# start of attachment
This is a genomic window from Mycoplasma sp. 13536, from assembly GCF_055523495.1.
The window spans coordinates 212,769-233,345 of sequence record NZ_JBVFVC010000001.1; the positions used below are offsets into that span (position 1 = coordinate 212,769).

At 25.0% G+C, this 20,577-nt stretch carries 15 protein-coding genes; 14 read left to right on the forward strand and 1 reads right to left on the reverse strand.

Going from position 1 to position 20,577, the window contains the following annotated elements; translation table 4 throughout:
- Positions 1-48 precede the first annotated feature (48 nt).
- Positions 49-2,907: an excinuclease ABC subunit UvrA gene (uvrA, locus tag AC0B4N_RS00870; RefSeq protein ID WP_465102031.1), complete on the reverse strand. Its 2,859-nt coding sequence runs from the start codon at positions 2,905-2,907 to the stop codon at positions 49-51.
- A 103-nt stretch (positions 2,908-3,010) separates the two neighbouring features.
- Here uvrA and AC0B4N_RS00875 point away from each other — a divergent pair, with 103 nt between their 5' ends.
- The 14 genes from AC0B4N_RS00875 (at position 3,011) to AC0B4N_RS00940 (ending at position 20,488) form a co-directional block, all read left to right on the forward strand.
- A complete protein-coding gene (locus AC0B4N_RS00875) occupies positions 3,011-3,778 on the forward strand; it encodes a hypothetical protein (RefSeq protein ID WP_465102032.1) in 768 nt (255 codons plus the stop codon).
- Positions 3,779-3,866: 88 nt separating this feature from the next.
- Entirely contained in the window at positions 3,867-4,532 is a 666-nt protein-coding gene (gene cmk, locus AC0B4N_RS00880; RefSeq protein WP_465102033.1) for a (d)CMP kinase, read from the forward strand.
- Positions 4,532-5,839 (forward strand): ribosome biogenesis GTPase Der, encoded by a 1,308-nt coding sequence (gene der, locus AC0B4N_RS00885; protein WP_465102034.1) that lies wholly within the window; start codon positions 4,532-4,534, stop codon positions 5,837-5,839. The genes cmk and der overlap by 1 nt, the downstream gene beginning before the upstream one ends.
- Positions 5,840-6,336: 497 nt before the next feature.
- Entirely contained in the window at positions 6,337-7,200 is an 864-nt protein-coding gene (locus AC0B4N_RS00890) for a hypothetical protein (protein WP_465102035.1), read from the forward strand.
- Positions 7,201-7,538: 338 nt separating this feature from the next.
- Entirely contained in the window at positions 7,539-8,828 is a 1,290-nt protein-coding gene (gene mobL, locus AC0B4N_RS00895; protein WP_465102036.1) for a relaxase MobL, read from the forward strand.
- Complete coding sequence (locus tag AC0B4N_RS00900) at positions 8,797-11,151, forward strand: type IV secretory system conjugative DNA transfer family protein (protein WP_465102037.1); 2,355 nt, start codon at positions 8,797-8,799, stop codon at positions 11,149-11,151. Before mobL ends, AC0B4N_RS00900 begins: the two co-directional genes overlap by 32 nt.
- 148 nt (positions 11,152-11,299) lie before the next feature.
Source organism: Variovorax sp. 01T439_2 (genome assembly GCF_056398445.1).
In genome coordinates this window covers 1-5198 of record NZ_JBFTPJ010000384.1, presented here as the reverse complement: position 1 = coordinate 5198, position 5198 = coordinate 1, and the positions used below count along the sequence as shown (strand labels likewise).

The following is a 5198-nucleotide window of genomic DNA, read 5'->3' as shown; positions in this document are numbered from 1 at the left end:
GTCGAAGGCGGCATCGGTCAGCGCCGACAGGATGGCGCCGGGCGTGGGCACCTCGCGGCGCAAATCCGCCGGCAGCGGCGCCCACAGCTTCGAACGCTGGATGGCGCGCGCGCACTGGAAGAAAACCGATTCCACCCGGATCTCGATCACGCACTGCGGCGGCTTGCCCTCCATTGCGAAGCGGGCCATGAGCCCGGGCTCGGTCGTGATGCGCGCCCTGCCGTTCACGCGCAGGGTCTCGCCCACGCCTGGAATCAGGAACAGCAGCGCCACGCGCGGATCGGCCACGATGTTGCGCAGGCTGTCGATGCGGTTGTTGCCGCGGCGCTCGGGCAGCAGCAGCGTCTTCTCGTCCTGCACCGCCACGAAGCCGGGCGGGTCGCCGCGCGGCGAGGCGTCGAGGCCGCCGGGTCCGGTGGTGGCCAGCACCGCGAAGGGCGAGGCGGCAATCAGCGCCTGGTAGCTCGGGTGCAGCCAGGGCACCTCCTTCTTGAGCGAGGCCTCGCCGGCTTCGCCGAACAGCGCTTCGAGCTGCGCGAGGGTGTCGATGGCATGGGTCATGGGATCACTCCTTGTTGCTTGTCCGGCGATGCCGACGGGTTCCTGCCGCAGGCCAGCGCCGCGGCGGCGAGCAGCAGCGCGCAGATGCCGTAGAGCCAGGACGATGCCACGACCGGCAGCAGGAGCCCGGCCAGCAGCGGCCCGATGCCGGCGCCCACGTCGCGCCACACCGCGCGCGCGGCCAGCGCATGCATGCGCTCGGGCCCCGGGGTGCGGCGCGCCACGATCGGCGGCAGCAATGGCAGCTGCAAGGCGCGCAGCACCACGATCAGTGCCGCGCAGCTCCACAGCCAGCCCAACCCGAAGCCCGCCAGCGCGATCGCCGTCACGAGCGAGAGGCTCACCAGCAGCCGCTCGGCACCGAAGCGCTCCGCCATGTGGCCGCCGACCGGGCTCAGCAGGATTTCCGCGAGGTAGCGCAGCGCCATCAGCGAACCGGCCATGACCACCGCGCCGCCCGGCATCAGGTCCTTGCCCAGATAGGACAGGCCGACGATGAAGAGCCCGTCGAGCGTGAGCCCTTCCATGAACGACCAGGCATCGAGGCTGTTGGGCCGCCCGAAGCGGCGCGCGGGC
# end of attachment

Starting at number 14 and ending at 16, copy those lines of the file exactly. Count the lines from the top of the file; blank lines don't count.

- Positions 5,840-6,336: 497 nt before the next feature.
- Entirely contained in the window at positions 6,337-7,200 is an 864-nt protein-coding gene (locus AC0B4N_RS00890) for a hypothetical protein (protein WP_465102035.1), read from the forward strand.
- Positions 7,201-7,538: 338 nt separating this feature from the next.